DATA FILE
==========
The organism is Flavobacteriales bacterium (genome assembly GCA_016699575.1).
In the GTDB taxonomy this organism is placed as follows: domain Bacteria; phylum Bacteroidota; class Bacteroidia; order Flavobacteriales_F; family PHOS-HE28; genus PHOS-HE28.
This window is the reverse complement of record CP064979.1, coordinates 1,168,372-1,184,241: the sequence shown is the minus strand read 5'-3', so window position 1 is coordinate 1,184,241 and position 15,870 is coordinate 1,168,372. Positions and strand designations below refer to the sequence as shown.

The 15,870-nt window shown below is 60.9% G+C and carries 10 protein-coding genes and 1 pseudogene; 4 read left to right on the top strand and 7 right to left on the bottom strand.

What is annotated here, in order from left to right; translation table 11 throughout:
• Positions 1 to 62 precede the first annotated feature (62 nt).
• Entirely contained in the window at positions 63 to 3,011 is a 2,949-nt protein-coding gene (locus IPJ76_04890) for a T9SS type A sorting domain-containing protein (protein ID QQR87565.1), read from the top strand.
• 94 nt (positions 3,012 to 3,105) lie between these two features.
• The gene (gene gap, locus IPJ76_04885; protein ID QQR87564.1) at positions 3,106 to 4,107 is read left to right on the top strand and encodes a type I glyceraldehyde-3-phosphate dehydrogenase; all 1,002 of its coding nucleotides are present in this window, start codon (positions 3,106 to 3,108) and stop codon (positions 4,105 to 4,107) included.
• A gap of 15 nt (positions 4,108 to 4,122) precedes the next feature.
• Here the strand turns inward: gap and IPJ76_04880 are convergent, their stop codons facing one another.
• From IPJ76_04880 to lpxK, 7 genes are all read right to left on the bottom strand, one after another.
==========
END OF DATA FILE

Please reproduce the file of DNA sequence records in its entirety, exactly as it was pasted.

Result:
The organism is Flavobacteriales bacterium (genome assembly GCA_016699575.1).
In the GTDB taxonomy this organism is placed as follows: domain Bacteria; phylum Bacteroidota; class Bacteroidia; order Flavobacteriales_F; family PHOS-HE28; genus PHOS-HE28.
This window is the reverse complement of record CP064979.1, coordinates 1,168,372-1,184,241: the sequence shown is the minus strand read 5'-3', so window position 1 is coordinate 1,184,241 and position 15,870 is coordinate 1,168,372. Positions and strand designations below refer to the sequence as shown.

The 15,870-nt window shown below is 60.9% G+C and carries 10 protein-coding genes and 1 pseudogene; 4 read left to right on the top strand and 7 right to left on the bottom strand.

What is annotated here, in order from left to right; translation table 11 throughout:
• Positions 1 to 62 precede the first annotated feature (62 nt).
• Entirely contained in the window at positions 63 to 3,011 is a 2,949-nt protein-coding gene (locus IPJ76_04890) for a T9SS type A sorting domain-containing protein (protein ID QQR87565.1), read from the top strand.
• 94 nt (positions 3,012 to 3,105) lie between these two features.
• The gene (gene gap, locus IPJ76_04885; protein ID QQR87564.1) at positions 3,106 to 4,107 is read left to right on the top strand and encodes a type I glyceraldehyde-3-phosphate dehydrogenase; all 1,002 of its coding nucleotides are present in this window, start codon (positions 3,106 to 3,108) and stop codon (positions 4,105 to 4,107) included.
• A gap of 15 nt (positions 4,108 to 4,122) precedes the next feature.
• Here the strand turns inward: gap and IPJ76_04880 are convergent, their stop codons facing one another.
• From IPJ76_04880 to lpxK, 7 genes are all read right to left on the bottom strand, one after another.